The finest two songs on the Massanto Riddim, to my opinion, also come from two veterans in the music. The first is ‘Ah Must Bathe’ from the . . . TRULY INCOMPARABLE Lavaman. I can’t think of anyone more polarizing amongst Soca hardcore heads (with the possible exception of maybe Machel Montano) than the ridiculous Lavaman. I’m more on the positive side; he’s clearly insane (No Behaviour!) (NONE!) and in his business, that’s a plus. This song is typical madness from Lava who has to make sure everyone’s hygiene (including and especially his own) is exactly where it needs to be. And my choice as the finest song on the Massanto, ‘What Goes Around’, comes from Jadee who fuses a bit of common sense of social commentary, even, inside the madness. This tune (which I think may be newer than some of the others) became a decent sized hit for Jadee, probably his biggest in quite some time and I, myself, don’t tend to pay him too much attention as he goes more and more towards the Gospel side of Soca (which isn’t my thing, of course), but I do give credit where it’s due - I DO love this song and you will also. And lastly, the boys at Island Traffic are kind enough to include a clean version of the riddim - Thank you for being intelligent. It’s a beautiful thing.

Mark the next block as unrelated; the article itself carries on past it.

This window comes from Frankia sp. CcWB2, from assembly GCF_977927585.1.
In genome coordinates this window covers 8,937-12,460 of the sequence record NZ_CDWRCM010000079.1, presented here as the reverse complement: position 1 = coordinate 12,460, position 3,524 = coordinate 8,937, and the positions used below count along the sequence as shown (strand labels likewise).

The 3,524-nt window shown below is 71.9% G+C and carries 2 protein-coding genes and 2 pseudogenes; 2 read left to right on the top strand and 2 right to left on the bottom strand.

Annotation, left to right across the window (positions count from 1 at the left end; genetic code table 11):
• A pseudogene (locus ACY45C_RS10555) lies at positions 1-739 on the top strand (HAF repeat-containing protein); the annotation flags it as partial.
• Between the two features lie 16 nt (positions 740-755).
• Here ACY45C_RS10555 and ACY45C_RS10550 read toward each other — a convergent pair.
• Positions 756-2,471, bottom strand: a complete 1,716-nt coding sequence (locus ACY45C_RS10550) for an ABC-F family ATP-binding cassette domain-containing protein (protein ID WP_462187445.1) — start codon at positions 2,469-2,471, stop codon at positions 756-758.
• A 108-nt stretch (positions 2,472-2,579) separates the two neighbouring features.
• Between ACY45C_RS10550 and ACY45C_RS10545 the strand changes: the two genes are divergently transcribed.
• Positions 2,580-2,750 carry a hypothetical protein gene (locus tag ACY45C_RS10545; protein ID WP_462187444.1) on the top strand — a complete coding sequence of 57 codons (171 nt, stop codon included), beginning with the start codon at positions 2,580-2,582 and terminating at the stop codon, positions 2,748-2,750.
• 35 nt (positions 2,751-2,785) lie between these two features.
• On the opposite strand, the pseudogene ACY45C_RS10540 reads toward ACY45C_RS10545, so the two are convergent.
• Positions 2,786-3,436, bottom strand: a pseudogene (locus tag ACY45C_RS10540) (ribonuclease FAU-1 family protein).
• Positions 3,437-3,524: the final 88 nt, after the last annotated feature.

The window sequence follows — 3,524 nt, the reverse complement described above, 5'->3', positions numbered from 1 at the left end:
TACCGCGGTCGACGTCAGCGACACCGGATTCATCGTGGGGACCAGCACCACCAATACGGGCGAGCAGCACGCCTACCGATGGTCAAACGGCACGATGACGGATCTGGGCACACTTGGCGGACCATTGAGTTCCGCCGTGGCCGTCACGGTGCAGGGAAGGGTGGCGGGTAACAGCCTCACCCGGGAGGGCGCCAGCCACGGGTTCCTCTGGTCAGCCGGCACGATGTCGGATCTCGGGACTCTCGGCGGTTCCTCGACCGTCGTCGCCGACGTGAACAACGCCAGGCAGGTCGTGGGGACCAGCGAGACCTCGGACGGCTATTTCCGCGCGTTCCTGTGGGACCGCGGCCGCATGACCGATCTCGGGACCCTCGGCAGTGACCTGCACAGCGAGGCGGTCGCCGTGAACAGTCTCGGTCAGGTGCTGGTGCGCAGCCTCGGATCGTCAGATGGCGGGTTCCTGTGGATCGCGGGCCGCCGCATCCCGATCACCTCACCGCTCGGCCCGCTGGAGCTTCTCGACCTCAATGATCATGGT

'What Goes Around' by Jadee

Overall (probably the easiest review I’ve written in . . . A really long time), while I do favour the Gutter Riddim’s album to the Massanto and, of course, that project went a ways in opening doors for others such as this one, I’m well impressed by the followed. I wonder if it does say something that this riddim, as opposed to the Gutter, is released digitally by Island Traffic Entertainment alone and not through VP Records or Faluma (both of whom did the Gutter) (and its Porn-ish cover). Perhaps they’ve just become that confident and that resourceful and that shouldn’t be a surprise either. We’re potentially at a pressing and an important time for Soca music which is often behind other Caribbean genres in terms of really getting the music out there and ITE is well ahead of so many in doing that. Be it the Gutter or now the Massanto Riddim, they’re well doing their part in that and in bringing the mysterious Jab Jab right were it belongs - To the center stage.

Rated: 3.50/5
Island Traffic Entertainment